FoWA summary

After last's years FoWA, I summarised the show as having four main topics:

- Interoperability & APIs
- Identity & privacy
- XaaS (Xtuff as a service)
- Taking the web offline

This year, the primary themes were of scalability and social information exchange. This incorporated the first two points above, but the attitude towards them has changed; with the increasing maturity of the "Open Stack", interoperability is not a question of "how?" but "when?" (with an answer of "now, or very soon") and standardised APIs rather than custom ones. Even FaceBook, known as a non-adopter of the Open Stack, expect to support it in the future. The tone is "Interoperability is here, we're cleaning up the details".

One of the key details raised is identification/authorisation. The "password antipattern", and sites requiring it, take a particular hammering. Sites need to interoperate and share data, and if you fail to provide API methods to do so, expect to be shunned.

Xaas featured less visibly, with the exception of SalesForce who, as a major sponsor, used both their slots as raw sales pitches for their product. This was clumsy on their part; geeks don't like sales pitches, especially when they've been promised a technology talk. Web office apps are considered almost as commodities and were not particularly visible; there was no SlideShare or Huddle (or similar) stand or talk this year.

The "offline web" is still seen in large part the territory of Google Gears (still a beta), AIR apps and iPhone apps; connectivity is widely seen as more critical than offline access, or it may just be that connectivity is more prevalent than even last year.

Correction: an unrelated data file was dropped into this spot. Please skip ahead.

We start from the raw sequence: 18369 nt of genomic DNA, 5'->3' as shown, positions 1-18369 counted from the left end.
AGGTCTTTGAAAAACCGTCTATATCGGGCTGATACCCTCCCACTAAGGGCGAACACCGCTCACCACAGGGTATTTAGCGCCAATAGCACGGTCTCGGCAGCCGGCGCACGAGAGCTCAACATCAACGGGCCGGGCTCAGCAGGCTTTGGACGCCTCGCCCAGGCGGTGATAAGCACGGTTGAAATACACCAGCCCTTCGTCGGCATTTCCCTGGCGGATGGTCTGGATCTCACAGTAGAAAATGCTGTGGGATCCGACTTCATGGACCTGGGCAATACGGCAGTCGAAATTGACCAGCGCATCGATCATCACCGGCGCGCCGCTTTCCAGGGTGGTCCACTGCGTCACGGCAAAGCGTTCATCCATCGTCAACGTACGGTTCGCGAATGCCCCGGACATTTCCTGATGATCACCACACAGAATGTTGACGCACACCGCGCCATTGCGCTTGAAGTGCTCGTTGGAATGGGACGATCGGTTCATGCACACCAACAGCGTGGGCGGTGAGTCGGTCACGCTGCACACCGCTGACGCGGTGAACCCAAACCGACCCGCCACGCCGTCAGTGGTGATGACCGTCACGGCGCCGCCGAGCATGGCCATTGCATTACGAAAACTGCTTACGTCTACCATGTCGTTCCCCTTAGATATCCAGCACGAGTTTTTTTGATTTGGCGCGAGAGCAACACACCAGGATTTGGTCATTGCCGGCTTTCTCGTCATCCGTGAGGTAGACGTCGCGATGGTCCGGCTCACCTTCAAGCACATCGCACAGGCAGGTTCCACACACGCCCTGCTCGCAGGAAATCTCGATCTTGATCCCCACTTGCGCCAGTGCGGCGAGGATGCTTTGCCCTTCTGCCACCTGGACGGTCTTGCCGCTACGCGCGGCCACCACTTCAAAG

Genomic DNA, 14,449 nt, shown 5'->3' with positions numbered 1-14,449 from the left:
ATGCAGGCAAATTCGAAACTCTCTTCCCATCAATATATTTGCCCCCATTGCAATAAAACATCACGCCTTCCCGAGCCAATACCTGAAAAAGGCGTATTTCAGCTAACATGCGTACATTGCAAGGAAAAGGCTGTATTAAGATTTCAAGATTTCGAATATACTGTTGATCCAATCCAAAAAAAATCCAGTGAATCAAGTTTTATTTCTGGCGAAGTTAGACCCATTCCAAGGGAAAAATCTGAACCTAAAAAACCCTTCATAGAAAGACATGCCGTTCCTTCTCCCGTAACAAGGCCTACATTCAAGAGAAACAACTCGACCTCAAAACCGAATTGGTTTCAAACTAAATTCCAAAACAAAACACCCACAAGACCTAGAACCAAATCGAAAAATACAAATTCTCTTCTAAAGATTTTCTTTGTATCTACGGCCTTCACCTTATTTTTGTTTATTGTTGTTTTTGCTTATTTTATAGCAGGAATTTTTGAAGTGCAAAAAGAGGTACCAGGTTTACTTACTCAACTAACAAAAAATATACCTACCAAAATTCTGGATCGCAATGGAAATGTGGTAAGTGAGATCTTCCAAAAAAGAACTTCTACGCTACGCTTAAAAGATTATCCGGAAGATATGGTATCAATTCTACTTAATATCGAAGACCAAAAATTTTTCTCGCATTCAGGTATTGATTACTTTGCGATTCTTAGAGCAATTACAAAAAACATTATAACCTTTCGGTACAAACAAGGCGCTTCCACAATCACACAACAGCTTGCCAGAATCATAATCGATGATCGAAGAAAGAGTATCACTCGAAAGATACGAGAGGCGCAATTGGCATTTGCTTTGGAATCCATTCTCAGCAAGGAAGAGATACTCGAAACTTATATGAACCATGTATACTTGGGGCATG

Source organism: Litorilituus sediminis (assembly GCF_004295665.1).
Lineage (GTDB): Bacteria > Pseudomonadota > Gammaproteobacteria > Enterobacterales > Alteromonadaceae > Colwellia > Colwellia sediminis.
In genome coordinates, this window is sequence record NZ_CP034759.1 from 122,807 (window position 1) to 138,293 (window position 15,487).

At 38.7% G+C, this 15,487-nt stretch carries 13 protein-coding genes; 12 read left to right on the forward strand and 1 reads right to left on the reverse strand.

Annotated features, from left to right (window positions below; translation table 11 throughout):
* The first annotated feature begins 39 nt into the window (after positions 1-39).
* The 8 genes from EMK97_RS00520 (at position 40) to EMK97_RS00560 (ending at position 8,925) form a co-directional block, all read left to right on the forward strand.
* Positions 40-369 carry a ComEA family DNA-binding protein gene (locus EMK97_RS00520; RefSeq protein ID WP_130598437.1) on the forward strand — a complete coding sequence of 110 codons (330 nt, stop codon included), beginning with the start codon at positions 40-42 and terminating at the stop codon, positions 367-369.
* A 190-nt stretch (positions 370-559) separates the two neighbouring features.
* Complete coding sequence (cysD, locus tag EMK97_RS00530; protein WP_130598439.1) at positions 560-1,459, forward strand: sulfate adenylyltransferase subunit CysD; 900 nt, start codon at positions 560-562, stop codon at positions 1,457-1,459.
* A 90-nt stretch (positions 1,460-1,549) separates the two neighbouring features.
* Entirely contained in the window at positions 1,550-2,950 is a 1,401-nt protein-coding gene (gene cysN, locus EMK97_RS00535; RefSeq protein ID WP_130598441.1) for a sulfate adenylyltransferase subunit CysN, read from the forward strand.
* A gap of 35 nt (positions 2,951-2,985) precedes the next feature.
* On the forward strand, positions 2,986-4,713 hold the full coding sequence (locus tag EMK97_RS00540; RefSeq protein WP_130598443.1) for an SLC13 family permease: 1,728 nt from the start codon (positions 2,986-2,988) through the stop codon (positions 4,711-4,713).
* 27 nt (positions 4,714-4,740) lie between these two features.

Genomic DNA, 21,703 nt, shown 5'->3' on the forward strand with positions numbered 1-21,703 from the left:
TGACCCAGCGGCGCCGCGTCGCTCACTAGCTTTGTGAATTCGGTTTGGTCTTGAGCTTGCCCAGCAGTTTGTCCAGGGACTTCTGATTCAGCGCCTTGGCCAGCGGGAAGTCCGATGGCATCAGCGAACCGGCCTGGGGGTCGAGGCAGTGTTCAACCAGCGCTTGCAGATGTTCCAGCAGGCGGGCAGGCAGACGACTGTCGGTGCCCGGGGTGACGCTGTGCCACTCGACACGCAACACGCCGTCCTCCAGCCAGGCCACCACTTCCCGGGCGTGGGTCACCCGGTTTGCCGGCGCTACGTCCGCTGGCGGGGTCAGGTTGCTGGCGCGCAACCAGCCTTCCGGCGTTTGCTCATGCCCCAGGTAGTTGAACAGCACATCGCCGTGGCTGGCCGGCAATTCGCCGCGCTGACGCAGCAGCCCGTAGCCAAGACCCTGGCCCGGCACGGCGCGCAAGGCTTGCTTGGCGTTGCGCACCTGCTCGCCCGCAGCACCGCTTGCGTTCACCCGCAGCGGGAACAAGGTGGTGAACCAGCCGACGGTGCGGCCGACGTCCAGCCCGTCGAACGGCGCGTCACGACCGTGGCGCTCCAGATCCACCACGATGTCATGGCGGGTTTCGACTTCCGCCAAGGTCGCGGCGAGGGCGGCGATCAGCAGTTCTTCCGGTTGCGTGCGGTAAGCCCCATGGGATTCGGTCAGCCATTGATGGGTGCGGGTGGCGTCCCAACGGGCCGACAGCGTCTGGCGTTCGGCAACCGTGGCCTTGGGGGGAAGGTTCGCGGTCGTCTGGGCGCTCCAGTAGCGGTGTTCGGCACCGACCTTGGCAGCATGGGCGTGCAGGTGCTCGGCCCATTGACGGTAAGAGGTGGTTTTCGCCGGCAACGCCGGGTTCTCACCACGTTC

Another noticeable aspect of this year's show was the reduced number of startup stalls; there was a definite air of "business as usual".

There was one more background theme; that of economic recession, but there was, albeit with due caution, the feeling that the web industry was large enough, flexible enough and robust enough to handle the situation reasonably well.

Scalability was the other large issue; there are a lot of web apps out there that have reached significant size, and all new ones should be prepared (if not prematurely optimised) to get big. Elaine Wherry of meebo put it well; "Scalability is a nice problem to have - until you have it".

Scaling is generally independent of the language used; Almost all well-coded apps will be I/O-bound, not CPU- or memory-bound, and so it's the application architecture that matters. That architecture should minimise its coupling and interdependence, both to eliminate single points of failures and to improve the "plugability" of scaling. Work should only be done synchronously when that's inevitable; don't keep the user waiting, and don't make every page a heavy load; if you have to do hard work for every page hit (rather than asynchronously) you can't back off when you need to.

Once more it's worth noting that good modularity and strong encapsulation are a good design decision for many reasons; not just for scalability but also for testability, development and maintenance.

The final key issue could be described as "human scalability", or "Drinking from the information firehose". There's frankly too much data out there for humans to absorb (FoWA itself was a microcosm of this), so it needs to be filtered and managed. Both Digg and Fav.or.it covered this, in terms of "finding relevance" and of presenting data; how to identify material of interest to each specific user; not merely the relevance of topics, but of supplier, format, tone, complexity and the viewpoint taken.

One problem raised with this was "If you filter data that precisely per user, don't you risk telling them only what they want to hear? Aren't you narrowing their horizons?" This is, as yet, a question without a solid answer; filtering isn't quite good enough for it to be critical yet. There's also the question as to whether apps should seek to "improve" their users, or merely give them the tools to do so.
Posted by parsingphase, 2008-10-11 19:14

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